Automattic takes WordPress security company WPScan under its wing
Automattic’s Jetpack has announced that it will acquire the popular WordPress WPScan vulnerability database for an undisclosed amount.
Although WPScan started out as a simple Ruby script to help identify vulnerabilities in self-hosted WordPress sites in 2011, over the years its database has grown into a security tool used across the WordPress ecosystem. .
Today, security researchers and WordPress communities are using the WPScan database to learn about new vulnerabilities in WordPress themes, WordPress plugins, and even the WordPress core. The vulnerabilities originate from the web and over the past 10 years the company has listed over 23,000 WordPress vulnerabilities.
In addition to sponsoring WPScan for years, Automattic relies on its vulnerability database to help power Jetpack Scan.
In addition to creating an exceptional security offering, Automattic’s goal for its acquisition of WPScan is to make malware data and APIs more open source.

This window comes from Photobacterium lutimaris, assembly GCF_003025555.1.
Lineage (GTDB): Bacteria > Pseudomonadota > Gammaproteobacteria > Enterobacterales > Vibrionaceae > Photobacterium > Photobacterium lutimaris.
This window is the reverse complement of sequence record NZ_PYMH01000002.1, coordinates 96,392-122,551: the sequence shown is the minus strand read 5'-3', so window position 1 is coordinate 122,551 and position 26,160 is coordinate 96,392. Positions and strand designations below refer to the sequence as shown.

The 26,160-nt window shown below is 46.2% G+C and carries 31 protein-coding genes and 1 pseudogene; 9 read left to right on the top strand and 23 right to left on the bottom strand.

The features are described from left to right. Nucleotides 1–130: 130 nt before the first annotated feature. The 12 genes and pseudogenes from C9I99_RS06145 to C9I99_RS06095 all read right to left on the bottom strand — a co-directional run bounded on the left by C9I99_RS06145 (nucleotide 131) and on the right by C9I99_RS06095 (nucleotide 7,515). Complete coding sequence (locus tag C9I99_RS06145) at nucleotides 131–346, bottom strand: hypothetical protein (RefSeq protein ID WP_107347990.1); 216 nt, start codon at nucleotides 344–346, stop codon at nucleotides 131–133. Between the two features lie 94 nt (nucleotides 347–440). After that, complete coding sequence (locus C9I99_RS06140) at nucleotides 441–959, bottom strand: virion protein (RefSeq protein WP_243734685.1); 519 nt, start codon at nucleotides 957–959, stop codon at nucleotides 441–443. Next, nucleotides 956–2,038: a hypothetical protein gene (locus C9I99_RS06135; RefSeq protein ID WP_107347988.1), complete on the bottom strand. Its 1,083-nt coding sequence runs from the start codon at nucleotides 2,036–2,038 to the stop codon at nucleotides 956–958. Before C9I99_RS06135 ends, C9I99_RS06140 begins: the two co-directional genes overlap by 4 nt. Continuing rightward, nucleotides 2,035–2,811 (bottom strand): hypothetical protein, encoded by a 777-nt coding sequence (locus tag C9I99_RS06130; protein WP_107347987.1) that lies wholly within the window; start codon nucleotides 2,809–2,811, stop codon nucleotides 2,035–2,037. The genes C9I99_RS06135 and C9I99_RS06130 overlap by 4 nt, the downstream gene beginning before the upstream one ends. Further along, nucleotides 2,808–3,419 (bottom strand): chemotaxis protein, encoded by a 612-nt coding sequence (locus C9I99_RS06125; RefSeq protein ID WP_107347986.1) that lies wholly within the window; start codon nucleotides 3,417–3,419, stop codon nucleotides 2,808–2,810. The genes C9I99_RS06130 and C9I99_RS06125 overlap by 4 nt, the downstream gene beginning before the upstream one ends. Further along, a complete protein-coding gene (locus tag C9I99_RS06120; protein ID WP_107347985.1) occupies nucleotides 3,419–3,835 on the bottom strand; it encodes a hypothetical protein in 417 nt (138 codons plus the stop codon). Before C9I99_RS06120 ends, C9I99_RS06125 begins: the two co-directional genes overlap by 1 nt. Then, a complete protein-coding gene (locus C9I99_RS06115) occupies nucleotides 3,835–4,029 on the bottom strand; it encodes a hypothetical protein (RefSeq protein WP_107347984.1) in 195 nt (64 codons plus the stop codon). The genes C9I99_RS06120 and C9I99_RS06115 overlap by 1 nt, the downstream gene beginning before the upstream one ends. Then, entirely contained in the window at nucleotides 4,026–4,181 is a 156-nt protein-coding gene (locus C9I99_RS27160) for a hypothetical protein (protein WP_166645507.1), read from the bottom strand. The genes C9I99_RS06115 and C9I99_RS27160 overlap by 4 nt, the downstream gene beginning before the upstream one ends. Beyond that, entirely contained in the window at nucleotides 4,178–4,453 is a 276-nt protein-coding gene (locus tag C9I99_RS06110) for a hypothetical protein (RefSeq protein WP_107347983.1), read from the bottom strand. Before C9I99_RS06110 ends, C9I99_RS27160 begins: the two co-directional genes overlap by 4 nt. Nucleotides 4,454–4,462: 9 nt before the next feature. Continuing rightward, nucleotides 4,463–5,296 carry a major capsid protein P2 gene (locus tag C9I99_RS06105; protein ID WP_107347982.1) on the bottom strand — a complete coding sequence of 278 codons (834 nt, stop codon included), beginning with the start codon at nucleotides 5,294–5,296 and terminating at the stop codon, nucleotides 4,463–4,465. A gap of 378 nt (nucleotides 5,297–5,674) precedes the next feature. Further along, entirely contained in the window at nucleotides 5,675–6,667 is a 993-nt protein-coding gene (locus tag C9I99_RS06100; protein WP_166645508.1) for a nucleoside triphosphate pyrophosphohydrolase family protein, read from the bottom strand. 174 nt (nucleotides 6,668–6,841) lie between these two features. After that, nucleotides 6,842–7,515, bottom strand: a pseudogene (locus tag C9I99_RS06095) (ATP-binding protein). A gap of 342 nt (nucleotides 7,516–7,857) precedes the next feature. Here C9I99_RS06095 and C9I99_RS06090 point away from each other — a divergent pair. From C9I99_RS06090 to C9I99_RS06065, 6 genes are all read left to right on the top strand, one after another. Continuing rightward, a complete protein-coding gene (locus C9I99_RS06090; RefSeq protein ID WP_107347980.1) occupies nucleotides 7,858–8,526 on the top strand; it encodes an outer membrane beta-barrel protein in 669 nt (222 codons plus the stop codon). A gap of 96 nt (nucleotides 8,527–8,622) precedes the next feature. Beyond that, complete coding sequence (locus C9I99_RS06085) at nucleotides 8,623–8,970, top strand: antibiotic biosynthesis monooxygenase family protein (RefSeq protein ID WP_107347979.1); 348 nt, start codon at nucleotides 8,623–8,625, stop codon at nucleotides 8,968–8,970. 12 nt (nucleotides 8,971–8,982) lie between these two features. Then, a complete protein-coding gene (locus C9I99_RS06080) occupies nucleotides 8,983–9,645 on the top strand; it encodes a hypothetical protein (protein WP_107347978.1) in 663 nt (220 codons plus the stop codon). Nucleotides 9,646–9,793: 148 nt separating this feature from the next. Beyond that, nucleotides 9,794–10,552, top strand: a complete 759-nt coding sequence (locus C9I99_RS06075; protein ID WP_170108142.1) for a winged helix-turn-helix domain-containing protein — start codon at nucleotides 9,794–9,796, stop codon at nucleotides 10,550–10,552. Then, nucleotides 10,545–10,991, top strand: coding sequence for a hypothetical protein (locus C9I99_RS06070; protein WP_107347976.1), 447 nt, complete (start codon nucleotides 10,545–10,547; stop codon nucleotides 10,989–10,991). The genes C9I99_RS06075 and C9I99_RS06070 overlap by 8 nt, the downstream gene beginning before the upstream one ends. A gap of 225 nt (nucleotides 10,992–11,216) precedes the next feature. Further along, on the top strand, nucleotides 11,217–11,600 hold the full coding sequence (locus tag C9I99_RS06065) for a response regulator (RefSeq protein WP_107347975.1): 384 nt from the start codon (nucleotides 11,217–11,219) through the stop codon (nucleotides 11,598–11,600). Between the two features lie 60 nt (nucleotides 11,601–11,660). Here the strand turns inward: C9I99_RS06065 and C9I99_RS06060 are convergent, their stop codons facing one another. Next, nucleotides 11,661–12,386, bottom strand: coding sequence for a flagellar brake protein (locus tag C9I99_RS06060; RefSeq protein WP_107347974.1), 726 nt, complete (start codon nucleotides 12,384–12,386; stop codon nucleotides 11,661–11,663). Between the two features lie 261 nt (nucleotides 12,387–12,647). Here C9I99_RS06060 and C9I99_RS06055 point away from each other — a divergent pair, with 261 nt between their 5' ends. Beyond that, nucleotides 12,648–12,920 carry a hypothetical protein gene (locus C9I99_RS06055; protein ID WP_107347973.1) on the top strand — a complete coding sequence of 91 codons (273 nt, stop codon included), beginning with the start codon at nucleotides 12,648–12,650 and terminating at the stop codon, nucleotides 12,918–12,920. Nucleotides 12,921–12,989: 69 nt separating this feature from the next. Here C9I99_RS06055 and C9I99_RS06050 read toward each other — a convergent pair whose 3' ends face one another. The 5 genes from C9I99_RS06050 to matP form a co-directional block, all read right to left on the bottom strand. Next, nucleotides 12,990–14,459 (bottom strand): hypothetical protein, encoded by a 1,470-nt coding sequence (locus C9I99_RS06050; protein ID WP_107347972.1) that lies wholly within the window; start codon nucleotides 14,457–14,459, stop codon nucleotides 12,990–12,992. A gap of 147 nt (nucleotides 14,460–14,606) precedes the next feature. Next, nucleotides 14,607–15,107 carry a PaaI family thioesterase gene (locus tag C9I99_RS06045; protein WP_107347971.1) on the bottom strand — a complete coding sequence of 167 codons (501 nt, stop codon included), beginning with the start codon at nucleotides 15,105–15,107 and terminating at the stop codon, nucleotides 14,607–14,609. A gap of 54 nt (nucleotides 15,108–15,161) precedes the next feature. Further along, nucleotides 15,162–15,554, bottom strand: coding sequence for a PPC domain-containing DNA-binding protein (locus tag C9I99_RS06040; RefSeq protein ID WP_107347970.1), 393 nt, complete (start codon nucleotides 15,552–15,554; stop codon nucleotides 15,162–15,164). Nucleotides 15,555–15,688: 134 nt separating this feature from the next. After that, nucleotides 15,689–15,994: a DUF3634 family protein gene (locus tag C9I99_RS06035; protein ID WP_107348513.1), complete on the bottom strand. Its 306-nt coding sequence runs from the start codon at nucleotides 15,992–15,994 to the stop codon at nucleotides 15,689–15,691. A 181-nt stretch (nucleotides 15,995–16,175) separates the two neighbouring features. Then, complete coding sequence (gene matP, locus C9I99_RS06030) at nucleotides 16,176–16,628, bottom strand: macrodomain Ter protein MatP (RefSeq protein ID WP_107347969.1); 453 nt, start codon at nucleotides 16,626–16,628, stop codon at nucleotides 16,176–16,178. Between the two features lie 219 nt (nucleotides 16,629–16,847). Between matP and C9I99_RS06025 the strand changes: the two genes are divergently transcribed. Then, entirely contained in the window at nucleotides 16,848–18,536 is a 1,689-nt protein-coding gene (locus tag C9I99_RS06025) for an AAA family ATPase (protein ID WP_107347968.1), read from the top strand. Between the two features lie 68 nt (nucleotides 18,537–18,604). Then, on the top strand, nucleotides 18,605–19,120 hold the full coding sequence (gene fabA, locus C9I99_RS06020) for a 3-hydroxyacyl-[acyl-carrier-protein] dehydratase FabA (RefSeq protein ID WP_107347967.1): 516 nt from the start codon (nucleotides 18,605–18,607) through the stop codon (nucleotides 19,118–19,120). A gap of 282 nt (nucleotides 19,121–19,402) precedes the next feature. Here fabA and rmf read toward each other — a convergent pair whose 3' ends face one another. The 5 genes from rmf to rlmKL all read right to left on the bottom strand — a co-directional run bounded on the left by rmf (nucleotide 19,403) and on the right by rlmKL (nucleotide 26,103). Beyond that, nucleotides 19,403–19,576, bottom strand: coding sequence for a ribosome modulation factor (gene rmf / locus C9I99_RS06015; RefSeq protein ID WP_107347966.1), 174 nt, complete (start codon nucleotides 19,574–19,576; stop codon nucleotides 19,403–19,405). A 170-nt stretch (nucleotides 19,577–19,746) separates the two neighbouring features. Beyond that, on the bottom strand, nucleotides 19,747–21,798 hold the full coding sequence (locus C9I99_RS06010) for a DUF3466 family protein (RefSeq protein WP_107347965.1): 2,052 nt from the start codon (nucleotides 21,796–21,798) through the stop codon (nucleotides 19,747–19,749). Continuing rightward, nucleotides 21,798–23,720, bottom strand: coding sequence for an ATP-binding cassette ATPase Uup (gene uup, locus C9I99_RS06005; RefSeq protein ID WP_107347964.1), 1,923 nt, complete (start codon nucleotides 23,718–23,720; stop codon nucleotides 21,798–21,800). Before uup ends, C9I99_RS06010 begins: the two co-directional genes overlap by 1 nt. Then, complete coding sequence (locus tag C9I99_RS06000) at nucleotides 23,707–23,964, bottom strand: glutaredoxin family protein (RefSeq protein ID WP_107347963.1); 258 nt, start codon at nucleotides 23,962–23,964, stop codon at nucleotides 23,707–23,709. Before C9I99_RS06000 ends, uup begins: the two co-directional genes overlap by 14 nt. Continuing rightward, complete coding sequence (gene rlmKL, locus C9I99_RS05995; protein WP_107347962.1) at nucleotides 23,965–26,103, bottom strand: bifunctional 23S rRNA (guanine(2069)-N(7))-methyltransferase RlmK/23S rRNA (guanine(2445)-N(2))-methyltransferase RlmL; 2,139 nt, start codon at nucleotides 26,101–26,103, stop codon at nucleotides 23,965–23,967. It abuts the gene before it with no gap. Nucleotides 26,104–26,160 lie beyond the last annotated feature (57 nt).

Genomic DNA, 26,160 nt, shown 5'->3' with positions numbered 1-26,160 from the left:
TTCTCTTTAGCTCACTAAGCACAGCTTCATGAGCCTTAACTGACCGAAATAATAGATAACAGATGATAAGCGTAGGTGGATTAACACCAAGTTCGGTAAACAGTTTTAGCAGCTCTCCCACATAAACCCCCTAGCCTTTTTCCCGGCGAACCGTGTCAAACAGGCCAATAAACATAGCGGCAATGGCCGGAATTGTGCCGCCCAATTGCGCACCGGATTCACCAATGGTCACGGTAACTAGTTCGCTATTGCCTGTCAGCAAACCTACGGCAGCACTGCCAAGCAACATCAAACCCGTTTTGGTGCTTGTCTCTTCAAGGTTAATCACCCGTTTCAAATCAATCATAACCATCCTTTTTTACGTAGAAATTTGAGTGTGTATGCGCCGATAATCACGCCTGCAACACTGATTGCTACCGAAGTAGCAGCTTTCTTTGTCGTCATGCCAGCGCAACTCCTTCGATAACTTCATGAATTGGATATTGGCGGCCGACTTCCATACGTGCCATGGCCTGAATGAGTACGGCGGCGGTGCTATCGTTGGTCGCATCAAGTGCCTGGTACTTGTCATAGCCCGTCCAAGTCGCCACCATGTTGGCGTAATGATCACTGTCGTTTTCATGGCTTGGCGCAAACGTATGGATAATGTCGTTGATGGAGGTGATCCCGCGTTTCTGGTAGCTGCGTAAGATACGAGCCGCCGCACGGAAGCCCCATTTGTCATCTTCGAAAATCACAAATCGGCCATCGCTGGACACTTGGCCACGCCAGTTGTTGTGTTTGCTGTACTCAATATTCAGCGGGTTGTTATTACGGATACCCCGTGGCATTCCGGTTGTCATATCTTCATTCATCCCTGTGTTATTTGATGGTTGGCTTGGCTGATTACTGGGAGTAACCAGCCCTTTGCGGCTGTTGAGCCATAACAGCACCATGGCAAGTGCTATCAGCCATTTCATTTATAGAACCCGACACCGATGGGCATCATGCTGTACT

At the same time, the company wants to ensure that WPScan remains a high quality security resource for the entire WordPress community. That’s why she’s exploring ways to make the API completely free for non-commercial sites, according to Jetpack Product Engineering Lead at Automattic. , Steve Seear.
As part of the acquisition, two of WPScan’s founders, Ryan Dewhurst and Erwan Le Rousseau, will join Automattic to continue their work to improve security across the WordPress ecosystem. Once the deal is done, WPScan will continue to operate independently in the short term, although it may be integrated with Jetpack Scan in the future.
WPScan founder Ryan Dewhurst explained in a press release how the acquisition will help take WPScan to the next level, saying:
“We are extremely proud to have built WPScan over the past ten years. Automattic has always been a great partner, and we look forward to starting to work more closely together so that we can take WPScan to the next level. I’m really excited to be working on making our WordPress vulnerability database more open and accessible to the community.
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